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  • It turns out lying is the natural order of things.

  • We put 15 high school kids into a tempting situation to see if they'd lie.

  • We told them we wanted to test the relationship between height and coordination.

  • That was, in fact, a lie.

  • First, we measured height.

  • Next, we invited them to toss bean bags through three holes of decreasing size.

  • And to make it more interesting, we told them we'd pay them $3 for each bean bag they got through the smallest hole, $2 for middle-sized, and $1 for the biggest hole.

  • And to make it tempting, we asked them to track their own scores.

  • Ah, do you see where we're going with this?

  • But to keep it scientific, we used a hidden camera to watch what really happened.

  • Watch this kid.

  • Here's his actual score.

  • And listen to his report!

  • - What was your score? - Three threes, two twos.

  • That's a 240% lie!

  • But this young man claimed that out of a possible $15, he had earned...

  • - What was your score? - Sixteen.

  • - Sixteen? Okay. - Yeah, it is.

  • All told, 80% of the subjects lied.

  • And the irony here is that most of these subjects had just finished a Bible study class.

  • So, whawhat's going on? Are these just bad kids? Do we lie just because we can?

  • Here's some B.S. you can use.

  • When we and others lie, we typically attribute it to a moral defect.

  • Well, I do! I think either I'm evil, or more likely, he's evil.

  • We watch others tell lies, and we think they must just have a cankered soul.

  • The psychologist Albert Bandura suggests much of our problem isn't "moral defect", but "moral slumber".

  • In other words, we're capable of making good, moral choices, but we just aren't thinking about this choice as a moral one.

  • We're morally... asleep!

  • You know, this is a pretty big idea.

  • Because if it's true, we need to spend less time judging each other, and more effort alerting each other.

  • But would that work?

  • Next, we brought in 15 more kids and gave them the same instructions.

  • The only change this time was we asked them to promise to be honest.

  • We assured them they were on their own, but invited them to indicate their commitment by signing an honor code.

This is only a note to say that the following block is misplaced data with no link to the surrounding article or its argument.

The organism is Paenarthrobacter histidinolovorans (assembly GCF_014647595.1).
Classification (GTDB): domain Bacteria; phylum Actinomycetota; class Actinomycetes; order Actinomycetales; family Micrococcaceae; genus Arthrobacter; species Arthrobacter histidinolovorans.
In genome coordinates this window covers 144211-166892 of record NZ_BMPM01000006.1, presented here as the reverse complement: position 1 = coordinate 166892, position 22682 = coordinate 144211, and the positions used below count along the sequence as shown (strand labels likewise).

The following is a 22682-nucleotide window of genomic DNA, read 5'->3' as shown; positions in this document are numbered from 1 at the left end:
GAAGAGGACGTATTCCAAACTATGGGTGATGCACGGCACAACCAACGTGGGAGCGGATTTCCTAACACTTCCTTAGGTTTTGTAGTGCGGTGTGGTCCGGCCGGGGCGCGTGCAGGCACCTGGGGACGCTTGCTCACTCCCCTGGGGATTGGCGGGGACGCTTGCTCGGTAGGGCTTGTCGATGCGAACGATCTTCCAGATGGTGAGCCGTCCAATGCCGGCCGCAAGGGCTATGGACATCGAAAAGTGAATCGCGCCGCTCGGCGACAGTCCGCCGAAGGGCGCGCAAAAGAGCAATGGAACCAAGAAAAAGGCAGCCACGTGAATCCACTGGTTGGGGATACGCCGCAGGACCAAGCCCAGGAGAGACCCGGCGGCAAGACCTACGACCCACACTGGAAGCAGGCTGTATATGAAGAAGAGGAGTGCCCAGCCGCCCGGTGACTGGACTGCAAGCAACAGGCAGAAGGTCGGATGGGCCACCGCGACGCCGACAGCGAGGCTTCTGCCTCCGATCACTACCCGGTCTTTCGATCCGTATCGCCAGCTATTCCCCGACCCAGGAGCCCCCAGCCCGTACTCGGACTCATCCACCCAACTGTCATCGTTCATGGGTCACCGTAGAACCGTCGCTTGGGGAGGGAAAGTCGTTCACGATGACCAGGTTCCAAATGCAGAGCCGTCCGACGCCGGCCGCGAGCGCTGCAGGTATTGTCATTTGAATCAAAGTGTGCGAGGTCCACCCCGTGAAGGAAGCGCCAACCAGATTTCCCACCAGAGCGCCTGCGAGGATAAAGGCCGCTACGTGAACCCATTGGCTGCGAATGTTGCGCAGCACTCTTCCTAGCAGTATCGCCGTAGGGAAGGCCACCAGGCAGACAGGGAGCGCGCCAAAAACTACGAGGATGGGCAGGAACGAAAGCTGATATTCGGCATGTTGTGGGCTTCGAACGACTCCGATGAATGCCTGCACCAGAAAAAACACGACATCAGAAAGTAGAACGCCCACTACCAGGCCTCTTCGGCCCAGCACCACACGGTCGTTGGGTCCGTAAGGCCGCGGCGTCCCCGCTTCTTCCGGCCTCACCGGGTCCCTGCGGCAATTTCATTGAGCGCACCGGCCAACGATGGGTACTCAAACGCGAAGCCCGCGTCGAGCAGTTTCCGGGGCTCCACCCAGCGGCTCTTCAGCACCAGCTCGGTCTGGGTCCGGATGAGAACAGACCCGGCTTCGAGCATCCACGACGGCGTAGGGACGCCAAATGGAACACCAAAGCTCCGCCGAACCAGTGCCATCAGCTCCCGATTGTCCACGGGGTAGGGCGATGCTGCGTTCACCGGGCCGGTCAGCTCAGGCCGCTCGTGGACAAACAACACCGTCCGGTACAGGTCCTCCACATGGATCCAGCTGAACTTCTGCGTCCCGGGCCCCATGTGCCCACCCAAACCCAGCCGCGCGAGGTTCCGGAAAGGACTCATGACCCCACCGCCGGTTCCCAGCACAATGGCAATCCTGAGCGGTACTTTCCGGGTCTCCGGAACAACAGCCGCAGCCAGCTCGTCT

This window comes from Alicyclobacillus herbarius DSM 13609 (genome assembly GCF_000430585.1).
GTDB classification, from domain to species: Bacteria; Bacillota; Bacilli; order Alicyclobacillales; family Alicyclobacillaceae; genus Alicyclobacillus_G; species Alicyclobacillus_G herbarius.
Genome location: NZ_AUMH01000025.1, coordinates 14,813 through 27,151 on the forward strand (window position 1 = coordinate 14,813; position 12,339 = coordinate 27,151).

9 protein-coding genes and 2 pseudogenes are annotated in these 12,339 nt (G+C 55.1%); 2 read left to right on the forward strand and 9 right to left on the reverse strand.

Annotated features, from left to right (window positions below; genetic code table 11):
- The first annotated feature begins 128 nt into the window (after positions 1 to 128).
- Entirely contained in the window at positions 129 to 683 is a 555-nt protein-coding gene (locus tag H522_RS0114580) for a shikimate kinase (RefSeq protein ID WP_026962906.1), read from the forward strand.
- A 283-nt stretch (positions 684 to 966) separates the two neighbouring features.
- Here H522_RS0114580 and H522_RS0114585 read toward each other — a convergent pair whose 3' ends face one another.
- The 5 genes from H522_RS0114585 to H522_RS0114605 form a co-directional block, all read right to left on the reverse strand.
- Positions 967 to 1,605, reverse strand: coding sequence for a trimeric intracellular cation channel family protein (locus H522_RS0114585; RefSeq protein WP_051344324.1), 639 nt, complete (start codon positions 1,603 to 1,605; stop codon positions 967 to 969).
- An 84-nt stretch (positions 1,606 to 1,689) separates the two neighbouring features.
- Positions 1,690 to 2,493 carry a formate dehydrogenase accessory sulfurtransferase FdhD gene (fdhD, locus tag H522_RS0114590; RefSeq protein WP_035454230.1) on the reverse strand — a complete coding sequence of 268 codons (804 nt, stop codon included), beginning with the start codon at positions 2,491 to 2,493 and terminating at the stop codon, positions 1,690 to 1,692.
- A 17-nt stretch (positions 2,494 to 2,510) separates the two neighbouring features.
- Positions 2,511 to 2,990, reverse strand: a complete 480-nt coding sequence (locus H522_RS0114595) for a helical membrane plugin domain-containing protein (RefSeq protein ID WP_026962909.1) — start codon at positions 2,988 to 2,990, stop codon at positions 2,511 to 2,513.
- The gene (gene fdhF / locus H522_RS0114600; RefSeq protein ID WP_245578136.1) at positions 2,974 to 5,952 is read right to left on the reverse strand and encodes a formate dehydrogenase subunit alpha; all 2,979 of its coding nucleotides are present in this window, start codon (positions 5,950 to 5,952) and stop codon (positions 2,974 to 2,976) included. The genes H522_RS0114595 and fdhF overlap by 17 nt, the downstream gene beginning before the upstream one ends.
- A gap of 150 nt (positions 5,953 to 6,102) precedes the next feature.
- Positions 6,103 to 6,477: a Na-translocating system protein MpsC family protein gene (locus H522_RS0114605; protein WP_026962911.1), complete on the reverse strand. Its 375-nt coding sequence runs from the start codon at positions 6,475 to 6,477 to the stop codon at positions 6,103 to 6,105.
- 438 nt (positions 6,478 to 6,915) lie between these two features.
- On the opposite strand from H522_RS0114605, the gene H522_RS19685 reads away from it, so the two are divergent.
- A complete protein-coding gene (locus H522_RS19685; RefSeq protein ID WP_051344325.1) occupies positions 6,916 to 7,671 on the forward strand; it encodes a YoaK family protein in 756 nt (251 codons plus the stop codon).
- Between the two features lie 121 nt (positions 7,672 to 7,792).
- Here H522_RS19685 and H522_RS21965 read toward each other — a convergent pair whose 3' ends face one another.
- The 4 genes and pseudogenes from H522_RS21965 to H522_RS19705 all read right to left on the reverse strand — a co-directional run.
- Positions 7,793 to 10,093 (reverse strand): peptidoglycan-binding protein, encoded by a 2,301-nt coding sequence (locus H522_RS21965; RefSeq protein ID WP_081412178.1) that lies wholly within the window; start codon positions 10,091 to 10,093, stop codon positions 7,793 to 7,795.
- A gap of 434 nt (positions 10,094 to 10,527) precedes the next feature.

• That's the moral wake-up call.

  • Now, watch what happens.

  • Here's the star of the high school basketball team, a boy name Jake, and he scores...

  • And he reports...

  • Six.

  • He faces humiliation with honesty.

  • In this condition, the results were reversed.

  • This time, 80% told the truth.

  • That's staggering! They traded money for morality willingly!

  • So, what's the point?

  • Many of our moral lapses aren't conscious, but mindless.

  • It isn't that we compromise our conscience, it's that our conscience is asleep; it's left the building!

  • We can make the world a more moral place by simply judging less and talking more.

  • We can assume others just aren't aware and give them and us a moral wake-up call.

  • A little nudge to invite them to bring values they already hold to a specific decision.

  • But you have to do it in the right way.

  • Not a lecture, not a command; a polite reminder, preferably prior to the moment of decision.

  • Well, let's say you're getting an estimate for a car repair.

  • Don't shy away from saying, "It's very important to me to be treated fairly. May I have your word that you will look out for my interests?"

  • There's a big message here for leaders.

  • If you aren't frequently infusing work place decisions with appropriate, moral meaning, you and your people will likely drift off into moral slumber.

  • So, you have two options: Either offer moral wake-up calls or invest more in auditing.

  • - What was your score? - Sixteen.

  • - Sixteen? Okay. - Yeah, it is.

  • I'm David Maxfield.

  • And I'm Joseph Grenny.

  • And that's all the B.S. for today.

  • Sharpen your behavioral science skills by subscribing to our channel for our latest videos and updates.

  • Click here to subscribe, where we always promise share some B.S. you can use.

  • One of the... the biggest drivers of moral disengagement is social norms.

  • If you enter a system where other people seem to be okay with moral lapses, then we adopt that immediately in an unquestioning way.

  • It's easy! Another is where there are set rules to follow, and we're used to following and setting these protocols and we don't notice that these protocols are now coming into conflict with broader, moral principles.

It turns out lying is the natural order of things.

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Why Do We Lie? | The Behavioral Science Guys

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    Elise Chuang posted on 2022/05/11
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